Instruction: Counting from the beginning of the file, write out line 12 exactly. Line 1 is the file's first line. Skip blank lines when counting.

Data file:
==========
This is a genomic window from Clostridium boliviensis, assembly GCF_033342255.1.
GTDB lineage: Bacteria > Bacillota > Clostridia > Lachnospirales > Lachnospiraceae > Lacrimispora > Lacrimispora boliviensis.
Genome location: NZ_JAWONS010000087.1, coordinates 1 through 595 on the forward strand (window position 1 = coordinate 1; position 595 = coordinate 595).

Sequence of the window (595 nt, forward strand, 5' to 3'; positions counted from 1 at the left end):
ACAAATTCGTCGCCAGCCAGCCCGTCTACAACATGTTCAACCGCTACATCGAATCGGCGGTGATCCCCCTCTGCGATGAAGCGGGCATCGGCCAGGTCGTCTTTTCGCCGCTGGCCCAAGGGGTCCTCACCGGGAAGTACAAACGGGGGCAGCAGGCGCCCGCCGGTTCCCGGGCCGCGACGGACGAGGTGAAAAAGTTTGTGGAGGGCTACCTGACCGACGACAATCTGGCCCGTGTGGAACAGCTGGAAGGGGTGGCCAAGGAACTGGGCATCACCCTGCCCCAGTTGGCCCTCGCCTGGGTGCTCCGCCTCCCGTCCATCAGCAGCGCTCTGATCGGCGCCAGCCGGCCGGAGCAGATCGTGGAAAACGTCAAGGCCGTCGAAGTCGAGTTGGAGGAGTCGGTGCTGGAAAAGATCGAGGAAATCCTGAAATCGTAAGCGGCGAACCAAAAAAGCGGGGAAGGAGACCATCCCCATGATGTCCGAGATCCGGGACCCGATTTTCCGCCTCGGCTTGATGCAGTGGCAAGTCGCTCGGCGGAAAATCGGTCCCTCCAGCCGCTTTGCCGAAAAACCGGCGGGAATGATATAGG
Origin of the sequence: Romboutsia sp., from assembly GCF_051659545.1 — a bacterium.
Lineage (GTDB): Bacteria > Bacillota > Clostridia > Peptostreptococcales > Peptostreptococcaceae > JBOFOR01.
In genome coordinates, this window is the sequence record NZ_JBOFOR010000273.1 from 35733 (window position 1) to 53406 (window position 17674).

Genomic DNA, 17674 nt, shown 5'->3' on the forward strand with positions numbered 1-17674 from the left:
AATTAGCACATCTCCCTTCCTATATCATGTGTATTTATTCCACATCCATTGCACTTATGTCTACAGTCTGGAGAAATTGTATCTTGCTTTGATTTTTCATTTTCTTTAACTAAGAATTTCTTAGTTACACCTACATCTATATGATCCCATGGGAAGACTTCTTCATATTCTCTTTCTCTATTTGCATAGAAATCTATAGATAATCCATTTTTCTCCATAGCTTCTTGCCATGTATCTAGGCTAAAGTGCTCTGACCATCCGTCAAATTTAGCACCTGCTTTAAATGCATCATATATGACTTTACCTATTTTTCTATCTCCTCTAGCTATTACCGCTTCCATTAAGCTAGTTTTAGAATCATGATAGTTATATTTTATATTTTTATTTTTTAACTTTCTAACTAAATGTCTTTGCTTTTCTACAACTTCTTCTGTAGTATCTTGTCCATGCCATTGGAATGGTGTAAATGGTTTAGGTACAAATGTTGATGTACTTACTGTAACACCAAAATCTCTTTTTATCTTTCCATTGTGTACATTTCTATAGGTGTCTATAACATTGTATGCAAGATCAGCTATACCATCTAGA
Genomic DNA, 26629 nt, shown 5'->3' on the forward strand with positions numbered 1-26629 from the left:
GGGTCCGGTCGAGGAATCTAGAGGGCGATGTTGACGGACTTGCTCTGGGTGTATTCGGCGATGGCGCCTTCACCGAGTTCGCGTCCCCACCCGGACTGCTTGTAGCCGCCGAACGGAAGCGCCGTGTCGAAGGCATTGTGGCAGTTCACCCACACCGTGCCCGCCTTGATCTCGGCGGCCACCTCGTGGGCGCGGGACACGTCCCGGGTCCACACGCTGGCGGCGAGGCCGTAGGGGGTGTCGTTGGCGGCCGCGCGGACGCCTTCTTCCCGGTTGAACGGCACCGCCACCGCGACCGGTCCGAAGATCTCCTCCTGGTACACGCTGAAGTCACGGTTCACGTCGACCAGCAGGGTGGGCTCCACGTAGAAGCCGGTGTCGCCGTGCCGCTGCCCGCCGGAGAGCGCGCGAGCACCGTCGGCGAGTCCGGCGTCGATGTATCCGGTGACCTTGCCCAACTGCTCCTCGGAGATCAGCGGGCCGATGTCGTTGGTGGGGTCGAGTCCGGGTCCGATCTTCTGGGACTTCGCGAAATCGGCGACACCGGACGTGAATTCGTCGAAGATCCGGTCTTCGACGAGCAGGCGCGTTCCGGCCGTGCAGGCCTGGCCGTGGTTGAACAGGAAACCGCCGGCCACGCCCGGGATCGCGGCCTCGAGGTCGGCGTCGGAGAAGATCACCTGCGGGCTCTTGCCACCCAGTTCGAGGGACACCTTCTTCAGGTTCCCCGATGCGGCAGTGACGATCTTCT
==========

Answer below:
GGGTCCGGTCGAGGAATCTAGAGGGCGATGTTGACGGACTTGCTCTGGGTGTATTCGGCGATGGCGCCTTCACCGAGTTCGCGTCCCCACCCGGACTGCTTGTAGCCGCCGAACGGAAGCGCCGTGTCGAAGGCATTGTGGCAGTTCACCCACACCGTGCCCGCCTTGATCTCGGCGGCCACCTCGTGGGCGCGGGACACGTCCCGGGTCCACACGCTGGCGGCGAGGCCGTAGGGGGTGTCGTTGGCGGCCGCGCGGACGCCTTCTTCCCGGTTGAACGGCACCGCCACCGCGACCGGTCCGAAGATCTCCTCCTGGTACACGCTGAAGTCACGGTTCACGTCGACCAGCAGGGTGGGCTCCACGTAGAAGCCGGTGTCGCCGTGCCGCTGCCCGCCGGAGAGCGCGCGAGCACCGTCGGCGAGTCCGGCGTCGATGTATCCGGTGACCTTGCCCAACTGCTCCTCGGAGATCAGCGGGCCGATGTCGTTGGTGGGGTCGAGTCCGGGTCCGATCTTCTGGGACTTCGCGAAATCGGCGACACCGGACGTGAATTCGTCGAAGATCCGGTCTTCGACGAGCAGGCGCGTTCCGGCCGTGCAGGCCTGGCCGTGGTTGAACAGGAAACCGCCGGCCACGCCCGGGATCGCGGCCTCGAGGTCGGCGTCGGAGAAGATCACCTGCGGGCTCTTGCCACCCAGTTCGAGGGACACCTTCTTCAGGTTCCCCGATGCGGCAGTGACGATCTTCT